Selling a home comes with many uncertainties. Once a seller's home goes under contract, the buyer (in most cases) will ask for an inspection on the home. At this point, many sellers simply cross their fingers and hope the home inspection goes well. Sometimes it does, but sometimes it does not. While this "wait and see" method works for some, others find it very stressful.Home sellers who want to be proactive when selling their home can do so by getting a pre-listing home inspection. Here are some of the most common reasons why many sellers employ this strategy.
Know What's Coming
The first and most obvious benefit of getting a pre-listing inspection is to eliminate the element of surprise from the home selling process. Home inspections can drop bomb shells that many homeowners are unprepared to manage. When a home buyer discovers a problem, this can send the contract negotiation process into a tailspin.
Pre-listing inspections can reveal hidden problems like mold, wood rot, foundation trouble, wiring trouble and plumbing leaks. Oftentimes, homeowners need time to make these repairs, but time is not always a resource that people have when trying to move to a new place. If these problems are discovered by the buyers inspection, it might not only lead to delays in the selling process, but could cause the buyer to back out of the transaction. Discovering these problems in advance enables homeowners to make the repairs before ever listing their home. Knowing and then correcting major problems can prevent delays after the home selling contract has been signed and can keep the home selling process proceeding smoothly.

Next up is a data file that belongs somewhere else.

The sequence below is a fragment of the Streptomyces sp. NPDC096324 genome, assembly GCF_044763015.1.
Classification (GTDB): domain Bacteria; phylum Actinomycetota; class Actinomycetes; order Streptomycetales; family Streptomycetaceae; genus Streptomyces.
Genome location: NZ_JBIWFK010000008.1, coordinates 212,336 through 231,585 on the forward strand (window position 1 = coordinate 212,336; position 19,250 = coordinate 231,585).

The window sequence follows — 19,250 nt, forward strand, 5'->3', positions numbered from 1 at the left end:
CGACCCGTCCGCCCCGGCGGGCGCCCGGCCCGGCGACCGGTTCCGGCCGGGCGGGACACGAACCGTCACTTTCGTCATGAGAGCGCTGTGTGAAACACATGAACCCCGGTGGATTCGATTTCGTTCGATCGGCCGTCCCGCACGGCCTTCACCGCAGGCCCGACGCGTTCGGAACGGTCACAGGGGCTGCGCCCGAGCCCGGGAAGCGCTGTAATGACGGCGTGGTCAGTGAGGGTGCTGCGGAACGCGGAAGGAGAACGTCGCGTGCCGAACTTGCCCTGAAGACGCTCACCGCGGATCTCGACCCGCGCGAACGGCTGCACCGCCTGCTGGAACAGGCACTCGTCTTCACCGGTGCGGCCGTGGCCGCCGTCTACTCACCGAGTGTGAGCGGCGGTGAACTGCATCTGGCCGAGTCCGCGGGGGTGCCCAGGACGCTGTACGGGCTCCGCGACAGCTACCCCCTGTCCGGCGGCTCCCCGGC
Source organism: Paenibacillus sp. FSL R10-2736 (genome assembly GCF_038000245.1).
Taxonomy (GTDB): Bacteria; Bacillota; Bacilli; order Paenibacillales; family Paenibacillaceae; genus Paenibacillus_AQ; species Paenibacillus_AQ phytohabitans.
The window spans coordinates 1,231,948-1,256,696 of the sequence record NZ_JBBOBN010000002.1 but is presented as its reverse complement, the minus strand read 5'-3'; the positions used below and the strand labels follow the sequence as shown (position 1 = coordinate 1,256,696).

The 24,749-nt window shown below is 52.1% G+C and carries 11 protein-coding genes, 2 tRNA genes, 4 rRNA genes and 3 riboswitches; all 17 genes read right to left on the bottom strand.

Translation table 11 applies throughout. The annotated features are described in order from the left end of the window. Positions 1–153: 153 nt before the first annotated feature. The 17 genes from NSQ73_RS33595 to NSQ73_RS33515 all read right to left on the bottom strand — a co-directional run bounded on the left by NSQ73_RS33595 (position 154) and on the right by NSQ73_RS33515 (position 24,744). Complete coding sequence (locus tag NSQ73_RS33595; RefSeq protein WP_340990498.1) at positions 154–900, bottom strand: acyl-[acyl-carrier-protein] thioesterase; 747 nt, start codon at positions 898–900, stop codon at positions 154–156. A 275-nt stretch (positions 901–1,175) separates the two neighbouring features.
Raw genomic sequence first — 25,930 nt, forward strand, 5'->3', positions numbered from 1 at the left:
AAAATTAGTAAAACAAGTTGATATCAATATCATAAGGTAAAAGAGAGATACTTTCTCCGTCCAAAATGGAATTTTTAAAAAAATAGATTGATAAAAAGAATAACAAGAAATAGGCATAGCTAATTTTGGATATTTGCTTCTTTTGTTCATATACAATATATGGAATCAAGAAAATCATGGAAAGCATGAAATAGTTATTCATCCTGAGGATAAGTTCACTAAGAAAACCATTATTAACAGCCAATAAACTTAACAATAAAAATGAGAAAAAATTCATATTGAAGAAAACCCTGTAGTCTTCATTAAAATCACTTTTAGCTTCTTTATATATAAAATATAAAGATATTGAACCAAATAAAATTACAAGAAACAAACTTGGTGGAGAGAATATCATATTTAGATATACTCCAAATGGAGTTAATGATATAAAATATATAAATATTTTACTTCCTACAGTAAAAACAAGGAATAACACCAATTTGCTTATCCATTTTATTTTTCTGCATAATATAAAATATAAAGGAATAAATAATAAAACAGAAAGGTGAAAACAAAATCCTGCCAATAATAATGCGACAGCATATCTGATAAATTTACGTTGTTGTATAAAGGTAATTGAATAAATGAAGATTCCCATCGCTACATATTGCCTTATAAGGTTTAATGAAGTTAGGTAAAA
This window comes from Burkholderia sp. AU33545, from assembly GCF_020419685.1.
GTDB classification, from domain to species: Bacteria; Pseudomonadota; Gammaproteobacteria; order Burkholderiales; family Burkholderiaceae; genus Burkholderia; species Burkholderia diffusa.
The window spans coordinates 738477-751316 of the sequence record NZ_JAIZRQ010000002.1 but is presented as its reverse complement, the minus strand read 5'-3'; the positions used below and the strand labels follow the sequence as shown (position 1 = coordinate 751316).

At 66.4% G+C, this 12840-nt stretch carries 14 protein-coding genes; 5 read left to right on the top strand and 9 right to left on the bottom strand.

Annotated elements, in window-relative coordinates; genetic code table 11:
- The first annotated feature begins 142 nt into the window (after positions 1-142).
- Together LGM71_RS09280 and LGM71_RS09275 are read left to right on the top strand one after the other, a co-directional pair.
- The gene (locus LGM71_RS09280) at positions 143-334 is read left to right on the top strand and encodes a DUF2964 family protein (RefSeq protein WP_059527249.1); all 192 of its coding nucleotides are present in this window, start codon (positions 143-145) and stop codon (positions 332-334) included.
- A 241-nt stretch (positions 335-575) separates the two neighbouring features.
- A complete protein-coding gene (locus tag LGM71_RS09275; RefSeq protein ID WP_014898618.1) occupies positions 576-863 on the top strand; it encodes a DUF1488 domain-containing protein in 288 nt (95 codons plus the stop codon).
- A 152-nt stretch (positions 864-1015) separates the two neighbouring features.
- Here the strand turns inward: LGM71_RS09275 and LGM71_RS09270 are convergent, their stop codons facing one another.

Price a Home Properly
After finding out what's wrong with their property, some homeowners may choose not to make repairs after running the numbers. A home with problems can still be sold, if the home is properly priced. Homeowners who uncover problems and who choose not to make repairs can keep the selling process moving along by working with their real estate professional to price the property competitively. If long negotiations around discovered damage or issues can be avoided/addressed right away, sellers can wrap things up quickly instead of continuing to pay for landscaping and utilities while waiting for another counter-offer.
Improve the Value of a Home
While some homeowners choose not to make repairs after discovering a problem with their home, others will choose to make repairs based on the inspection findings. These homeowners may actually improve the value of their property. This helps the home selling process go quickly.
Home sellers are encouraged to attend the pre-listing home inspection and ask questions. The inspector will often be a great resource for understanding the severity or relatively benign nature of issues found. With this knowledge, sellers can more confidently understand what they'll want to focus on and what they might leave alone.
Build Trust With Buyers
With a transaction of this size, it's certainly natural for buyers to maintain a level of skepticism. Buyers often have to put down quite a lot of money to purchase a home, and many will be nervous about purchasing a majorly flawed home. A home for sale that already comes with its own home inspection can be a bonus for buyers for this reason. Buyers appreciate when a seller shows they are proactive in keeping their home in good condition, and this is simply one more way to do so. Couple this with transparency and a buyer will feel a lot more comfortable heading into negotiations.